smooth outer surface of the pharyngeal teeth. The numerous representatives of the
white-fish are distributed over the rivers of the North temperate zone, the New World
forms somewhat exceeding in numbers those of the Old. Among the European
representatives of the genus, the roach (Leuciscus rutilus), shown in the right-
hand middle figure of our illustration, agrees with several other species in having
a single series of pharyngeal teeth, at least ten rays in the anal fin, and the dorsal
nearly opposite the pelvic fins ; its deep body being silvery, and the lower fins of
the adult generally tinged with red. Its range is confined to Europe north of the
Alps. On the other hand, the chub (L. cepludus), shown in the lower figure of the
illustration, may be selected as an example of a second group in which there are two



series of pharyngeal teeth. This fish has a somewhat wider distribution than the
last, extending southwards into Italy and eastwards into Asia; it is uniformly
coloured, with greyish margins to the scales. To the same group of the genus
belongs the dace (L. vulgaris), with the same distribution as the roach, to which it
presents a considerable external resemblance, although smaller and longer in form ;

Ide, Rudd, Roach, and Chub (J nat size).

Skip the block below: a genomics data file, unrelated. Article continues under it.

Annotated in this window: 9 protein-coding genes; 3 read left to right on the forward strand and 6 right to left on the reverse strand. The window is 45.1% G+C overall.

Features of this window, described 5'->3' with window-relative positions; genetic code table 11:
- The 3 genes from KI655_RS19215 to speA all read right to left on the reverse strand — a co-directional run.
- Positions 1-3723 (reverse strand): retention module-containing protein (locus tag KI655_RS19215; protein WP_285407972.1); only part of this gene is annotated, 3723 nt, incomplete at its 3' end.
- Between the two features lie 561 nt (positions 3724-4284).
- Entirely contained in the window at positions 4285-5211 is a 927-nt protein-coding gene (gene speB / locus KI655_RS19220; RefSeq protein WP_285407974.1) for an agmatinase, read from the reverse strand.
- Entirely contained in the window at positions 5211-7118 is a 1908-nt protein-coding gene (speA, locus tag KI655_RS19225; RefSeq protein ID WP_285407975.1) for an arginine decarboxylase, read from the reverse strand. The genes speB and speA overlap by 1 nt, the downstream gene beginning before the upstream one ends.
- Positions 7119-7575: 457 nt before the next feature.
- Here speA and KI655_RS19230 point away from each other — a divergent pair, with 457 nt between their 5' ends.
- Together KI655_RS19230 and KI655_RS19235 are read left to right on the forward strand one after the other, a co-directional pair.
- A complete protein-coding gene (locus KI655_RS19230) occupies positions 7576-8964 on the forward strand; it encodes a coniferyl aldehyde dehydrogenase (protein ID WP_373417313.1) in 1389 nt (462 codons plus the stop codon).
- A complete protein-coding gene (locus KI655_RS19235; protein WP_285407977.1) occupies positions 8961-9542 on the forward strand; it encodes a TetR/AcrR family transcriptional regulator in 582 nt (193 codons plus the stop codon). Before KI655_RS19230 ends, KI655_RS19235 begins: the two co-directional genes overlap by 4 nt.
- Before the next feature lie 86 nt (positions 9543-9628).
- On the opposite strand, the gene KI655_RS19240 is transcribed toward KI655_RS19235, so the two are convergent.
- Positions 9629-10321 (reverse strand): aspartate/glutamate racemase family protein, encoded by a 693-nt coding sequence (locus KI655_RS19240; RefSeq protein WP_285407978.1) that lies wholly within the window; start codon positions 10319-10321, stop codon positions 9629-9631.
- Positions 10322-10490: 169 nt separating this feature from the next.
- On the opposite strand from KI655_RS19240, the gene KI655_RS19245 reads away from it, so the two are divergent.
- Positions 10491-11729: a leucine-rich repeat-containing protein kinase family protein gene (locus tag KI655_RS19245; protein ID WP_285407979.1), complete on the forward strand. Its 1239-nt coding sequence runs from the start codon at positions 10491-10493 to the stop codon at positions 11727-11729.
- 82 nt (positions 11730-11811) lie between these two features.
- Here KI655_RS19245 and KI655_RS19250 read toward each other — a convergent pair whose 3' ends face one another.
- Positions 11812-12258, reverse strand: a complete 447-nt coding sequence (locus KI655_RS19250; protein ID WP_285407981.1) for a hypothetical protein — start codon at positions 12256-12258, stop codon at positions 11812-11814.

its sides being silvery, but the fins not tinged with red. Roach and dace are
commonly found in company, and have identical habits. The fish shown in the
upper figure of our illustration is confined to the central and northern countries of
the Continent, where it is known as the ide (L. idus), and is a uniformly-coloured
species nearly allied to the last. It is of special interest on account of a golden-
coloured domesticated variety bred in Germany, and known as the orfe. Another



member of the same group is the rudd or red-eye (L. erythopthalmus), of which a
specimen is represented in the left-hand middle figure of the illustration ; this
species, which ranges all over Europe and Asia, may be distinguished by its scarlet
lower fins, the general hue of the scales being coppery. The familiar and diminu-
tive minnow (L. phoxinus) differs from all the foregoing members of this group by
the incomplete lateral line ; its range being limited to Europe, although it is repre-
sented by an allied species in North America. The habits of all these familiar fish
are too well known to need notice ; but it may be mentioned that several of them
will interbreed, as they will with species belonging to other genera of the family.

Representing a genus by itself, the European tench (Tinea
vulgaris) differs from the white-fish by the presence of a small pair
barbels to the mouth ; the pharyngeal teeth forming a single series. The small


TENCH (fa iiat. size).

cales are deeply embedded in the thick skin ; there is a complete lateral line ; both
he dorsal and anal fins are short ; and the caudal, instead of having the markedly
orked form characteristic of the roach and its allies, is but slightly emarginate.
"he terminally-situated mouth has its lips moderately developed. Whereas white-